handling skills. These days, we consider him a part of our family.”
The team visited Playa Carrillo, Costa Rica, and was awestruck by the natural beauty, as well as the superb fishing, especially for marlin, that lay just over the horizon. Two years after that first visit, the Carters were at work developing Las Ventanas del Mar (lvcostarica.com), a beautiful real estate enclave with one of the best infinity pools in the Pacific overlooking the scenic anchorage in Carrillo. Las Ventanas would also serve as their base of operations for record exploration aboard a new 45-foot G&S game boat.
“Buddy Gentry and Steve Sauer [at G&S] did a great job with the boat,” Gary says. “They used several unique features that enhance the performance, like prop tunnels and a forward fuel tank for a shallower shaft angle, engine boxes to increase the distance between the shafts, and a rounded transom to reduce resistance when backing or spinning aggressively on a hot fish. She’s a fantastic platform for chasing big fish on light tackle.”
Now it was Sherrell’s turn to take the lead. In 2007, she set her first world record, the 6-pound mark for southern bluefin tuna in Australia. This was followed by a pair of mahimahi records in Panama on 2- and 4-pound-test. And then there’s the big one: in August 2013, she landed the pending women’s 16-pound-test record for Atlantic blue marlin with a whopping 533-pounder while fishing with Capt. Olaf Grimkowski in the Azores. “It was the first fish of the first day, and everything went well — it was an aggressive bite in calm seas, just perfect,” she says. The following day, Sherrell hooked an estimated 450-pound blue marlin on 12-pound-test that she battled for more than 14 hours before finally losing the beast. “We had the leader a couple times in the first few hours, but it wasn’t meant to be,” she says.
So what can the rest of us learn from the Carters’ decade-plus of record chasing? As it turns out, quite a lot. The first is attention to detail. “When you’re fishing for records, the details make all the difference when you’re testing the limits of your tackle,” Gary says. “Leader lengths have to be right; knots have to be absolutely perfect, the rod guides, hooks — everything. If you take that same approach to your regular fishing days, then you’ll be way ahead of the game.”
Drag is another vital consideration. “It’s an age-old tendency to apply more drag when that big marlin’s greyhounding away from the boat, but in reality, you should do just the opposite and back off quite a bit, almost to free-spool,” Gary says. “When you use light or ultralight lines, you learn that the water pressure on the belly of the line is enough to break it. More often than not, you’ll find that after the first few minutes, a hooked fish will settle into a comfort zone about 100 feet down and will track in one direction. We’ve found that quite often they will respond to the angler going into near free-spool by heading for the surface — at that point, you should use just enough drag to pick up the line. Let the fish come up on its own rather than fighting them up,” Gary says. The team doesn’t bother with super-secret reels or tricked-out drag systems, preferring off-the-shelf Shimano Tiagra 12s and 16s. And even the venerable TLD20 has a spot in the lineup.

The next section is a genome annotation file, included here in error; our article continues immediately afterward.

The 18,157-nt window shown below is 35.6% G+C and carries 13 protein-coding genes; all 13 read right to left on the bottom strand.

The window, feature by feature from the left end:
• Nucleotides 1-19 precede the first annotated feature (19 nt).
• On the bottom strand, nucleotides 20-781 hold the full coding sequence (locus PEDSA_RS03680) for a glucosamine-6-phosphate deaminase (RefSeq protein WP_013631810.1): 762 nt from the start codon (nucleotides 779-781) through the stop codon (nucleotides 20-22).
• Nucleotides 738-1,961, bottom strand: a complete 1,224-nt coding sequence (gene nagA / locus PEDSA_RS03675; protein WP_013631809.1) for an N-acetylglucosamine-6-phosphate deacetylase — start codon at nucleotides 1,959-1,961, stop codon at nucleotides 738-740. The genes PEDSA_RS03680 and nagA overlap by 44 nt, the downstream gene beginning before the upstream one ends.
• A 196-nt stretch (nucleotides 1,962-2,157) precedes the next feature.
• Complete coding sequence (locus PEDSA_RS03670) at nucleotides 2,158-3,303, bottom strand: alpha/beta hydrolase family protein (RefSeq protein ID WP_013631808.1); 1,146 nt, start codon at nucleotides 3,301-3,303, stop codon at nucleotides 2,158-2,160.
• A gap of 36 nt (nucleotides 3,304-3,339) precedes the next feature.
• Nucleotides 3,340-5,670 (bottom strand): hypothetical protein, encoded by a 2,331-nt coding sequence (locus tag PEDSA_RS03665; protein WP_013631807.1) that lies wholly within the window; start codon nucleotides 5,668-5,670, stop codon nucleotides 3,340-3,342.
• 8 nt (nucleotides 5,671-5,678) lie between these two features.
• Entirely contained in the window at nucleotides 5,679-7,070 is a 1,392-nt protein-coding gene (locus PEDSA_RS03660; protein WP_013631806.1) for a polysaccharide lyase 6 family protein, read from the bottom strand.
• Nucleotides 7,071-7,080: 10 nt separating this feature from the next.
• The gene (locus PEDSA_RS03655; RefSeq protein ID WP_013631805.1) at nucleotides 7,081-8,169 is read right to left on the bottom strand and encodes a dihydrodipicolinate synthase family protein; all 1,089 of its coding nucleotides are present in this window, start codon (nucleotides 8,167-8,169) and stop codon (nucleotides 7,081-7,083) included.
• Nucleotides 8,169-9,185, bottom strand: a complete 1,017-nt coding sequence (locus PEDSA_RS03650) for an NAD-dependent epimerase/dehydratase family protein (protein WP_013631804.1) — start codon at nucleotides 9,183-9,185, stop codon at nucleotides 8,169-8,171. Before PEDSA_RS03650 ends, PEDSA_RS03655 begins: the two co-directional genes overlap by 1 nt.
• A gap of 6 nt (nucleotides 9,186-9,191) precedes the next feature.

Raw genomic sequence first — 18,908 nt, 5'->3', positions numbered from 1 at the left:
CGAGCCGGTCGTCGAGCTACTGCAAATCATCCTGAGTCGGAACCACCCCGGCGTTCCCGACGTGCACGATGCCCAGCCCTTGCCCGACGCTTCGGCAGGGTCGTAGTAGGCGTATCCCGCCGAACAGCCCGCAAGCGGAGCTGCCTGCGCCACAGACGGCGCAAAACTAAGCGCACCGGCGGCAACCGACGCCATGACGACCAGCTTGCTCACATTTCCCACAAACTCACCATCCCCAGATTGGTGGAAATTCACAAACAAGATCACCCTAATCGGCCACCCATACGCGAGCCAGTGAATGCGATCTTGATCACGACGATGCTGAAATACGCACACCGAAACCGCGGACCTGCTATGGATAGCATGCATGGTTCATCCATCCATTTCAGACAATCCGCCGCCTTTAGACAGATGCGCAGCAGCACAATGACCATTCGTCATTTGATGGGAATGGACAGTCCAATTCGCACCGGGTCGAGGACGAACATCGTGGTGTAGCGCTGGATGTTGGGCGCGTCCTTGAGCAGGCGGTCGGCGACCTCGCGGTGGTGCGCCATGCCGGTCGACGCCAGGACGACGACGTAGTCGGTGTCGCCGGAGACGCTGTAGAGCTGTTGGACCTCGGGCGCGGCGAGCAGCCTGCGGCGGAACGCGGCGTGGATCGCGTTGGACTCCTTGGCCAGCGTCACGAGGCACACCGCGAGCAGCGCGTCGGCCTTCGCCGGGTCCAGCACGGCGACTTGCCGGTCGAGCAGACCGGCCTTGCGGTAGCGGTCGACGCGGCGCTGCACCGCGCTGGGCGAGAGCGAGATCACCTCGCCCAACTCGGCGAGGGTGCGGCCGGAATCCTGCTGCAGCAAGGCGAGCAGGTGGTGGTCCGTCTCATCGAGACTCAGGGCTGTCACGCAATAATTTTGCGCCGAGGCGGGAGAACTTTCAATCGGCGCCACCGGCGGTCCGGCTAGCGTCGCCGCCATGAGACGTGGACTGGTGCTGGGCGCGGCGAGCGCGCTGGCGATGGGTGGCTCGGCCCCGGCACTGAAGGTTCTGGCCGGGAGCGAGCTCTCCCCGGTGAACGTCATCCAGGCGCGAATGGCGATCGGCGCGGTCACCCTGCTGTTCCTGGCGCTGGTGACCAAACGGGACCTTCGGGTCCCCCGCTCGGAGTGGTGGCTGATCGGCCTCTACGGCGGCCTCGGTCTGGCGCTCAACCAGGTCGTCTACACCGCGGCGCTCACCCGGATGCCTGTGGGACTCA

Patience is another resource that can work for or against an angler. “If there’s one thing record fishing teaches, it’s that you have to be patient,” Sherrell says. “You can’t rush the fight. It’s almost like the fish can tell when you let your guard down or make a mistake.” Gary points out that they had the leader in hand on 13 potential world record billfish that managed to evade capture before the team landed its first. Patience must rule the day for any angler.
Both Gary and Sherrell encourage anglers to try light-tackle fishing for marlin and sailfish as well as inshore species. By stepping down from the usual 20- and 30-pound classes to the single digits, you’ll increase your confidence, learn new techniques for managing the drag and the fight, and develop an increased awareness for the fish’s actions. It’s a heck of a lot of fun too.